I had a request from one of my readers who were concerned about the frogs getting killed by traffic. He wanted me to write about frogs and what we can do to help them. And since frogs as you already know is close to my heart I would love to tell you their story.
Frogs have an amazing life-cycle which begins in fresh water and continues on land. They are bound to breed in fresh water where they lay their eggs often on submerged plant parts. The tadpoles hatch and grow in a very special way, amphibian style. At first they got a tail and swims around in the pond. While growing they develop legs and prepares for a life on land. As a child I loved to watch the tadpoles and sometimes we caught them in a bucket just to look at them. We were cautious and always put them back in their pond. It is amazing to follow their growth and life-cycle as a kid it was like a miracle.
Threats and vulnerability
The most vulnerable part of the frogs life is breeding. Since they depend on fresh water which can be scarce to find. Pollution, traffic, changes in the landscape, agriculture (leak of nutrients and ditching) and human interference are some of the dangers. Frogs generally need quite ground ponds without fish and crayfish which prey on the eggs and tadpoles. The slopes into the pond should be gentle no steep edges making it hard for the frogs to get in and out of the water. There have to be some kind of vegetation on which the frogs can lay their eggs in protection from predators. The water have to be clean and have a pH near natural (pH 6-7). The frogs themself withstand a lower more acidic pH but the insects they eat often doesn´t. This is a typical scenario in nature which demands biologist and environmentalist to look at the whole ecosystem and count both primary and secondary threats. So now we have pointed out the most common threats. What can we do to help the frogs?
If we want to have frogs we have to protect the wetlands where they breed. Ditching out wetlands and filling them out is a huge threat. When planning new constructions these sensible habitats should be taken into account and optimally be saved.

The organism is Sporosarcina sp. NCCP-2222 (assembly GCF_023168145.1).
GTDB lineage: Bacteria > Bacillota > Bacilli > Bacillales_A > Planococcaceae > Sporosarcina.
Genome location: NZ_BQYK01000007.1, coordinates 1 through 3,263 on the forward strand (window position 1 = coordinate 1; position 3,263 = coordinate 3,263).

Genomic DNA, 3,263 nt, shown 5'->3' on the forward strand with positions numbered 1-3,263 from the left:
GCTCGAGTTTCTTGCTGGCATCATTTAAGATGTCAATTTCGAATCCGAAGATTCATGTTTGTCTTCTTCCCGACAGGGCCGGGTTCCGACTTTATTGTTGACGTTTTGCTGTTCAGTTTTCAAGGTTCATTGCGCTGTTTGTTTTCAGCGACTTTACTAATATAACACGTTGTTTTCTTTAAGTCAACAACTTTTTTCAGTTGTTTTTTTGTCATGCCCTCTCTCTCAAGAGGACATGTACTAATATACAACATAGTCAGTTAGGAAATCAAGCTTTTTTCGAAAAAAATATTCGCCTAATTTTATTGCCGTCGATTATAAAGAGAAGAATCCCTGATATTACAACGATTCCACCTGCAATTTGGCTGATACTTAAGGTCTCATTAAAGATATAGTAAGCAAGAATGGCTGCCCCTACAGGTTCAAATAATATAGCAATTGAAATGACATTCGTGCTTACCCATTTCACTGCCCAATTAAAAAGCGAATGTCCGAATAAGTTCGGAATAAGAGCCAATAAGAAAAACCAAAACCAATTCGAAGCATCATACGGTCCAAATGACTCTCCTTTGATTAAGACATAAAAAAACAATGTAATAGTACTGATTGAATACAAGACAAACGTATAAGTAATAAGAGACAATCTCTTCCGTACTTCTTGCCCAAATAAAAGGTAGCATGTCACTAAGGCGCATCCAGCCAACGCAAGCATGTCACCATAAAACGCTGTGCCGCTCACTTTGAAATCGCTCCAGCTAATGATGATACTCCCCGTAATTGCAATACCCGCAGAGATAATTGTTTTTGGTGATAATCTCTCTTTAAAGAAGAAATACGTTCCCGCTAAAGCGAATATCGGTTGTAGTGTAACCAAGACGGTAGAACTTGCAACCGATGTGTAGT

Build a garden pond
As an animal and garden person I can really recommend to build a garden pond to invite wildlife. Not only frogs will find your paradise but also newts and other water thriving animals. Of course you leave out the fish which makes it easier to keep the pond clean apart from keeping the frogs alive. You will find out that there is a number of beautiful plants suitable for the pond and the edges around it. In winter frogs need shelter under rocks or leaf piles preferably protected in hedges. So do not be to neat and tidy in the garden. If you have room for a larger pond you can build a deeper area in the center which doesn´t bottom freeze so the frogs can burrow down in the mud to hibernate. As a bonus you get a natural pest control since frogs prey on insects.
Construct wildlife refuges and passages in the infrastructure
This is something many communities try to work with. In Sweden we have the The Swedish Society for Nature Conservation. Frogs have to migrate during their breeding season (occurs during the Spring in Sweden) to find fresh water to spawn in. This means they have to take on a sometimes dangerous trip over large areas. Crossing a heavy trafficked road or dry land without vegetation may be equal to death. In some places tunnels are digged under the roads to create safe passages for frogs. In high (frog) populated areas people sometimes get together and move the frogs by hand to keep them safe.
Minimize pollution and leakage of nutrients
And finally we have to minimize pollution both directly into water resources and secondary as acidic rain. Agriculture is a main cause of leakage of nutrients into the ecosystems. A more restrained use of nutrients and pesticides is of need. The large-scale agriculture is demanding great areas and often involves ditching or draining wetlands which you now know is a killer for aquatic and semi-aquatic animals.
Want to read more about wildlife gardens?
- Wildlife garden – Wikipedia
- National Wildlife Federation
- The Wildlife Trusts
The Wildlife Garden in Spring by Jenny Steel – e-book